Mid-stage da­ta on Al­lena's hy­per­ox­aluria drug fu­el op­ti­mism ahead of piv­otal read­out

Ahead of the piv­otal da­ta of its lead ex­per­i­men­tal drug for hy­per­ox­aluria, Al­lena Phar­ma­ceu­ti­cals re­vealed in­ter­im da­ta from a small mid-stage study on Wednes­day, that sig­naled the drug con­fers ben­e­fits in cer­tain pa­tients with ad­vanced chron­ic kid­ney dis­ease (CKD) that are at risk of sys­temic ox­alo­sis, a po­ten­tial­ly life-threat­en­ing con­di­tion.

Hy­per­ox­aluria oc­curs due to high lev­els of ox­alate — a nat­ur­al chem­i­cal — in urine. Ox­alo­sis oc­curs af­ter the kid­neys fail in in­di­vid­u­als who have pri­ma­ry and in­testi­nal caus­es of hy­per­ox­aluria, and ex­cess ox­alate builds up in the blood. This can lead to ox­alate de­posits in blood ves­sels, bones and body or­gans, ac­cord­ing to the Mayo Clin­ic.

The com­pa­ny dis­closed da­ta from study 206 in­volv­ing sev­en pa­tients with pro­gres­sion of pri­ma­ry hy­per­ox­aluria (PH) — a rare con­di­tion char­ac­ter­ized by re­cur­rent kid­ney and blad­der stones — or en­teric hy­per­ox­aluria (EH), which pre­dis­pos­es pa­tients to ex­cess ox­alate ab­sorp­tion due to an un­der­ly­ing gas­troin­testi­nal dis­or­der.

In the sin­gle-arm tri­al, de­signed to en­roll be­tween 15 and 20 pa­tients, who were oral­ly ad­min­is­tered 7,500 units of relox­aliase for 12 con­sec­u­tive weeks. The pri­ma­ry end­points of the tri­al are chang­ing from base­line in 24-hour urine ox­alate (UOx) and plas­ma ox­alate (POx) se­cre­tions (UOx was col­lect­ed for pa­tients who are not on dial­y­sis).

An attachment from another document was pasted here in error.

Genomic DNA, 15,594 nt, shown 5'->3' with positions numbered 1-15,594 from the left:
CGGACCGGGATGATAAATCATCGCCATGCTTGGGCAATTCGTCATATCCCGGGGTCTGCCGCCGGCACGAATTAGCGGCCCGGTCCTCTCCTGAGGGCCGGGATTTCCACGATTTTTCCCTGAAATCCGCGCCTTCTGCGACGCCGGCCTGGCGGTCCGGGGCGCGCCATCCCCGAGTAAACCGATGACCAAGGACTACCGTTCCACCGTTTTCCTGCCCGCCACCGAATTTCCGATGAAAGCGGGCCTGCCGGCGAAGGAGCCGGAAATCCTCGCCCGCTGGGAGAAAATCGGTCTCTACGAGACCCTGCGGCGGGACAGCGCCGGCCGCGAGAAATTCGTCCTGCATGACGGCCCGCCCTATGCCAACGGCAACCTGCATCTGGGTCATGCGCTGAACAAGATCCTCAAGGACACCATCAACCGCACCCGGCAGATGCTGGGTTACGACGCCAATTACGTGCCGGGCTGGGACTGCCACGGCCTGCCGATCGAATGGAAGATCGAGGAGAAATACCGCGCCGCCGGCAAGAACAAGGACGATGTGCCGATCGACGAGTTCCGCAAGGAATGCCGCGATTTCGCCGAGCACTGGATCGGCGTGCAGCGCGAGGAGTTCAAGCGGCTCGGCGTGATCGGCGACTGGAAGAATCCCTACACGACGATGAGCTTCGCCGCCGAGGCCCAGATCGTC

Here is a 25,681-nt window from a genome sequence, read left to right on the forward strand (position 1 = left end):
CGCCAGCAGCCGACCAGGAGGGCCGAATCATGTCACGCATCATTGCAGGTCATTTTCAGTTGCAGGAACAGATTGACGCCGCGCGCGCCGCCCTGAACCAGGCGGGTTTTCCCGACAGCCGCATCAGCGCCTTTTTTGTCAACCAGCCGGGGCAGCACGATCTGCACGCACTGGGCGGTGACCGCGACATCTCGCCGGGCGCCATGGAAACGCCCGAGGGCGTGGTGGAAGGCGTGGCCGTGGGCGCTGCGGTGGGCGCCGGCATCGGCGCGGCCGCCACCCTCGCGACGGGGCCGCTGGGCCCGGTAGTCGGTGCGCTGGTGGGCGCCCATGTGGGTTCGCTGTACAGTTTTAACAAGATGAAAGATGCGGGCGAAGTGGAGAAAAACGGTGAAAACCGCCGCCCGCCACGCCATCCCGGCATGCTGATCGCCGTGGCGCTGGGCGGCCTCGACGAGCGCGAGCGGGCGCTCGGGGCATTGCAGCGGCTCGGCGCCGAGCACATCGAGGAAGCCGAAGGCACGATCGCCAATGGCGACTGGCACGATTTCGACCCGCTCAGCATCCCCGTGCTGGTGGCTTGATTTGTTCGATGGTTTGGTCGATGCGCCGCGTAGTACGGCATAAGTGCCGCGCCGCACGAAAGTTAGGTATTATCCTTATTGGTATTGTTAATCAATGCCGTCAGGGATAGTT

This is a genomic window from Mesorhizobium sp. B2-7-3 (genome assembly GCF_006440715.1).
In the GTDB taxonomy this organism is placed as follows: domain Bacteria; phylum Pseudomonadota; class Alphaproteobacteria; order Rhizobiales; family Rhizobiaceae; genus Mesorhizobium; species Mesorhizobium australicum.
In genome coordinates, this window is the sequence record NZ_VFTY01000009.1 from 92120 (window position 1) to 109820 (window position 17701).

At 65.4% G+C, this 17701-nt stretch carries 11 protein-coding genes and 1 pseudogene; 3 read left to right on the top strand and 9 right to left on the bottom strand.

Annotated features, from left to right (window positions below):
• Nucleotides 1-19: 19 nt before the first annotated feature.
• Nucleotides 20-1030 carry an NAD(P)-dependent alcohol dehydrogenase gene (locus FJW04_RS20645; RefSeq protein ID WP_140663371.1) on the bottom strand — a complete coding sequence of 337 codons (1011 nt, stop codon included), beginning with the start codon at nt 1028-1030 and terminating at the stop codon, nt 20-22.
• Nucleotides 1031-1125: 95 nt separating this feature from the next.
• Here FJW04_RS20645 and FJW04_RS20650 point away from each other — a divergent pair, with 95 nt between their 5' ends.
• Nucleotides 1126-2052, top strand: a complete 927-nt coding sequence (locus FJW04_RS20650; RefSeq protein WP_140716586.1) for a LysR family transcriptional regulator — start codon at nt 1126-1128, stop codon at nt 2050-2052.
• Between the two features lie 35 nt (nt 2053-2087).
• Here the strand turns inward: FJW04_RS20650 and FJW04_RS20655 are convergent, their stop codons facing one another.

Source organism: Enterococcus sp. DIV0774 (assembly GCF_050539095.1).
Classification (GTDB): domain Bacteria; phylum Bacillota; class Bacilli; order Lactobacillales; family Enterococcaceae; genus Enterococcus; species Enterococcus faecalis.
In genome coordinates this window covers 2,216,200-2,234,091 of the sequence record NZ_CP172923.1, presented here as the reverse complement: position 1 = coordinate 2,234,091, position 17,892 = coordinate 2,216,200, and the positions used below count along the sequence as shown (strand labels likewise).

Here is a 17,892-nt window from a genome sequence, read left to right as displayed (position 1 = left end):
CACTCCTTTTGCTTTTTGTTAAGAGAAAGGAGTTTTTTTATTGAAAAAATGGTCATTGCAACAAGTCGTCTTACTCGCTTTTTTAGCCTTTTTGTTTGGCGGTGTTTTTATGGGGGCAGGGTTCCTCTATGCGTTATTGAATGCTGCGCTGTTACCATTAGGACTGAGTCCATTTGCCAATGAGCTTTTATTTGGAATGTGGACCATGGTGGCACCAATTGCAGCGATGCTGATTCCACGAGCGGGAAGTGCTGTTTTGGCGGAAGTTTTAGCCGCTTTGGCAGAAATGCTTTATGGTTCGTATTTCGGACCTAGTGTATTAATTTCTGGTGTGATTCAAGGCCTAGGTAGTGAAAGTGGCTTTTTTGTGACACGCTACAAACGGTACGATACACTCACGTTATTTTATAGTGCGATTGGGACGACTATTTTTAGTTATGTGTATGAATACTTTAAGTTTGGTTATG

All four EH pa­tients ex­pe­ri­enced an av­er­age re­duc­tion of 40% in POx com­pared to base­line. The two pa­tients not on dial­y­sis al­so ex­pe­ri­enced re­duc­tions in UOx of 29% and 42%, re­spec­tive­ly. Three pa­tients with PH type 2 or PH type 3 with pre­served re­nal func­tion were treat­ed — one pa­tient had a >20% mean re­duc­tion in UOx ex­cre­tion, while the oth­er two pa­tients did not show a re­sponse to relox­aliase, Al­lena $AL­NA said on Tues­day.

“Over­all, we see the da­ta as en­cour­ag­ing for the EH pop­u­la­tion (in­clud­ing those with chron­ic kid­ney dis­ease), but murki­er for the PH pop­u­la­tion,” Cred­it Su­isse an­a­lysts said. “While this is a small set­back, we see Al­lena’s plan to nar­row its fur­ther eval­u­a­tion of relox­aliase in PH to pa­tients with com­pro­mised re­nal func­tion and where the drug’s GI mech­a­nism of ac­tion may play a more im­por­tant role as sen­si­ble. We al­so note that PH is a much small­er mar­ket op­por­tu­ni­ty in gen­er­al, giv­en that there are on­ly ~5,000 pa­tients in the US (vs. ~250,000 in the US with EH).”